have recourse to


Also found in: Legal.

have recourse to something

to be able to use something for help; to be able to fall back on something. You will always have recourse to the money your grandfather left you. You will not have recourse to that money until you are over 21 years of age.
See also: have
References in classic literature ?
Would not each of them be exposed to the same casualties; and when these happened, be obliged to have recourse to the same expedients for upholding its authority which are objected to in a government for all the States?
"This must not be," I thought I heard him say: "either he must listen to reason, or I must have recourse to the last resource of civilization." Then, addressing me in a louder tone, he hurriedly exclaimed, "Listen: no stranger must witness what you have witnessed.
You must know there are two ways of contesting,[*] the one by the law, the other by force; the first method is proper to men, the second to beasts; but because the first is frequently not sufficient, it is necessary to have recourse to the second.
Astor had been obliged to have recourse to British subjects experienced in the Canadian fur trade; henceforth it was his intention, as much as possible, to select Americans, so as to secure an ascendency of American influence in the management of the company, and to make it decidedly national.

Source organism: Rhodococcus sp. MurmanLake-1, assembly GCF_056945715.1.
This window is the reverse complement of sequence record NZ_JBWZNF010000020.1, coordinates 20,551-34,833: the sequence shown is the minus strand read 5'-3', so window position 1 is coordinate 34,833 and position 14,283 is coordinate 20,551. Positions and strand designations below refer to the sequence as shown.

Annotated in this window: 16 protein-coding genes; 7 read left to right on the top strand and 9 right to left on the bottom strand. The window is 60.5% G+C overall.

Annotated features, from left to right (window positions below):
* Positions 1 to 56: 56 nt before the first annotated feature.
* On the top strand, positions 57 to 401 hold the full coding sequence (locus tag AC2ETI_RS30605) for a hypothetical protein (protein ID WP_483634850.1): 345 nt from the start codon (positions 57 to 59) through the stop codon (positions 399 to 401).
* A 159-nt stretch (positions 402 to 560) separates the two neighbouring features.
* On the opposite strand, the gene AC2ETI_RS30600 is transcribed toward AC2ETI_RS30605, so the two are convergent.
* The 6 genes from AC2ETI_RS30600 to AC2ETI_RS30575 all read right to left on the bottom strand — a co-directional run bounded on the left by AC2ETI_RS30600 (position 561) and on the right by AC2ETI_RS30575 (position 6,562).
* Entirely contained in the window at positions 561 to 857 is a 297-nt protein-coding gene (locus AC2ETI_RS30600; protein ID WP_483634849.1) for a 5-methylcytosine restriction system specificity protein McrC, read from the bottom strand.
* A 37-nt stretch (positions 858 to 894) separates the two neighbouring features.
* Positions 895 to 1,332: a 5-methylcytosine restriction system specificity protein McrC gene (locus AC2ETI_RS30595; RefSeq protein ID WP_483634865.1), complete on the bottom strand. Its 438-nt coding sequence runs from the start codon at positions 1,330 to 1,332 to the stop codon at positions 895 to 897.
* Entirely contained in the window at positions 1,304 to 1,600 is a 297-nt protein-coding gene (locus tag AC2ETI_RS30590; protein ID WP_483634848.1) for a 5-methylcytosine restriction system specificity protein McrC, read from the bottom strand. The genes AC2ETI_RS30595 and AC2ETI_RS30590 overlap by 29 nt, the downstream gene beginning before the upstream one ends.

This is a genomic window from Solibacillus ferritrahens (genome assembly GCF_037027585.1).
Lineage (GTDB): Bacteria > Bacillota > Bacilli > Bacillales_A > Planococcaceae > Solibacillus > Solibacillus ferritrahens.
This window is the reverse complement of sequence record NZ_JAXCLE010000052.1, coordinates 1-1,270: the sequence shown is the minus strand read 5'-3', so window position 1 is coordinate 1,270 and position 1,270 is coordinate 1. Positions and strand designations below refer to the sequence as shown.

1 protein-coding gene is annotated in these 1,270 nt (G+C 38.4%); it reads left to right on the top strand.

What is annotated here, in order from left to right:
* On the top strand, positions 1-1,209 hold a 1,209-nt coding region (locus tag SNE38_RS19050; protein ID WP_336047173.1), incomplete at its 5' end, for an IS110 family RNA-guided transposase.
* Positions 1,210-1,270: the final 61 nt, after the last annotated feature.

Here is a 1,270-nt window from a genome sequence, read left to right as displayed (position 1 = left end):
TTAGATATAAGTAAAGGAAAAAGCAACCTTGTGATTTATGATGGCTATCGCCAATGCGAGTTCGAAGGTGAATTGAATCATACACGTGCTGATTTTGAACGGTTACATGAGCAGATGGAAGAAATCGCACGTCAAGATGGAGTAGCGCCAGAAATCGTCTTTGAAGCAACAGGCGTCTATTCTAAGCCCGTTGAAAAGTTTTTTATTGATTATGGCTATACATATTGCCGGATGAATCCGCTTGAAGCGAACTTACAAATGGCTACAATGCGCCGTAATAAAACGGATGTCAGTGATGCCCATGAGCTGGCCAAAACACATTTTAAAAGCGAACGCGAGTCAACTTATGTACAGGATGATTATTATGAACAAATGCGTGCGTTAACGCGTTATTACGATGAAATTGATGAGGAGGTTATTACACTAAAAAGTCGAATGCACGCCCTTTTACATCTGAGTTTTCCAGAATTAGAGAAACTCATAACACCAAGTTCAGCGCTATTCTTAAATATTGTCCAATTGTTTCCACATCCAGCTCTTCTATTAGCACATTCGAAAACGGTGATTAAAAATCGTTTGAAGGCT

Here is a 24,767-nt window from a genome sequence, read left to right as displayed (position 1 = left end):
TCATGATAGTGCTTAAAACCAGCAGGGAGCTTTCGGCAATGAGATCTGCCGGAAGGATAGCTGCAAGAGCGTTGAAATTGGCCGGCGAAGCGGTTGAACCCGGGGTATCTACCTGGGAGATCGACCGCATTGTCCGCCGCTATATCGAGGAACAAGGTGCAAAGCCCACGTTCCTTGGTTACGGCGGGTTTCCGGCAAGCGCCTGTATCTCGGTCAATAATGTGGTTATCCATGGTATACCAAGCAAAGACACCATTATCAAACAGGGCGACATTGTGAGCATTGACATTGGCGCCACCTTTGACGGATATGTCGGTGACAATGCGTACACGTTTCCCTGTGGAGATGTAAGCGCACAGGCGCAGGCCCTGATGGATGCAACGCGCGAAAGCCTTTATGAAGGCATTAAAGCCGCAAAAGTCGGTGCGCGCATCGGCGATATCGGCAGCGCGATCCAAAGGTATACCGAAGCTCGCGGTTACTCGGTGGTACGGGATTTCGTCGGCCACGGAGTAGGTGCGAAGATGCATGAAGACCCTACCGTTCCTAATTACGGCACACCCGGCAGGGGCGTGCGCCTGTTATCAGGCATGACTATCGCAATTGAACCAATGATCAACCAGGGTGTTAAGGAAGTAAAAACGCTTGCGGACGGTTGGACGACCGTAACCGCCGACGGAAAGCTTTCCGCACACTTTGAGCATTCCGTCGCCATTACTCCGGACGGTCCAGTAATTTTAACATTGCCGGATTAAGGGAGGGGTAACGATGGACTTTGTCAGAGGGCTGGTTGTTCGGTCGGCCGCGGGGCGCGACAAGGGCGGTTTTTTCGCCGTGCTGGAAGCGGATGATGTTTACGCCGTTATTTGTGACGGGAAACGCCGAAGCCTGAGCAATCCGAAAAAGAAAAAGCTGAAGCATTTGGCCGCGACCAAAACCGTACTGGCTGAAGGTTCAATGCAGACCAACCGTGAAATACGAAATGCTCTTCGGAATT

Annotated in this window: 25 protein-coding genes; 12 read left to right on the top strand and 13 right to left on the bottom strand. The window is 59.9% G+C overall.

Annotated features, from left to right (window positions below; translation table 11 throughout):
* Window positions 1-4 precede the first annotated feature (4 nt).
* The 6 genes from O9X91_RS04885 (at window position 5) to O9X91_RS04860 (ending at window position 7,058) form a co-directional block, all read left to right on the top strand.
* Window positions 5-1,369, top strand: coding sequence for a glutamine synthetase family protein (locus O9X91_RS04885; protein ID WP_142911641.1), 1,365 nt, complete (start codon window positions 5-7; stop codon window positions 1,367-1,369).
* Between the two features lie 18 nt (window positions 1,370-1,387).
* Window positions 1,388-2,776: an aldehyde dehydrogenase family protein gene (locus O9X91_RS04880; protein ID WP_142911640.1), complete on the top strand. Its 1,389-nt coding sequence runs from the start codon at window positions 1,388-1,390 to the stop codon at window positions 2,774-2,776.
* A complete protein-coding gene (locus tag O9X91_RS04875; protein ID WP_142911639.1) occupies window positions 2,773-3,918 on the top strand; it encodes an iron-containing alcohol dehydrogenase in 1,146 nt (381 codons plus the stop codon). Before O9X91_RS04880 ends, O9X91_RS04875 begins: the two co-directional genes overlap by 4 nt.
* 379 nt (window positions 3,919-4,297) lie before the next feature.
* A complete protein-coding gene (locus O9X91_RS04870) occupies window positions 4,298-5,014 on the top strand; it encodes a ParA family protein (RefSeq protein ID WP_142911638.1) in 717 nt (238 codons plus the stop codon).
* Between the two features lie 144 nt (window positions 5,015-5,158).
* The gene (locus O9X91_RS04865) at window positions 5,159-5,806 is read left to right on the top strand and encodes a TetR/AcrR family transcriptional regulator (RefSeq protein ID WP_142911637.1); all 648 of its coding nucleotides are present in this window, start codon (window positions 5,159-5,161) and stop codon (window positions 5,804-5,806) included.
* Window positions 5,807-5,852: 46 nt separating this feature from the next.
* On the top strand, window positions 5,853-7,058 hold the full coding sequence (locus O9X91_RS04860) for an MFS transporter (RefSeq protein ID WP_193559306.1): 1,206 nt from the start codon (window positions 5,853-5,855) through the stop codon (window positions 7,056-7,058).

Therefore, once the invoice or agreement has been validly assigned to the bank, the bank would have direct recourse to the debtor under the invoice or contract (the " Debtor "), however, in the event of a dispute over the performance of the invoice or contract the bank will have recourse to the exporter or contractor (the " Seller ").
"In addition to having recourse to Saudi Binladin Group Limited (as obligor), investors will have recourse to the land bank.
For geometrical demonstrations we now increasingly have recourse to a folding-back, to punctual transformations, and to the asymptotic properties of conical curves to demonstrate their points of intersection.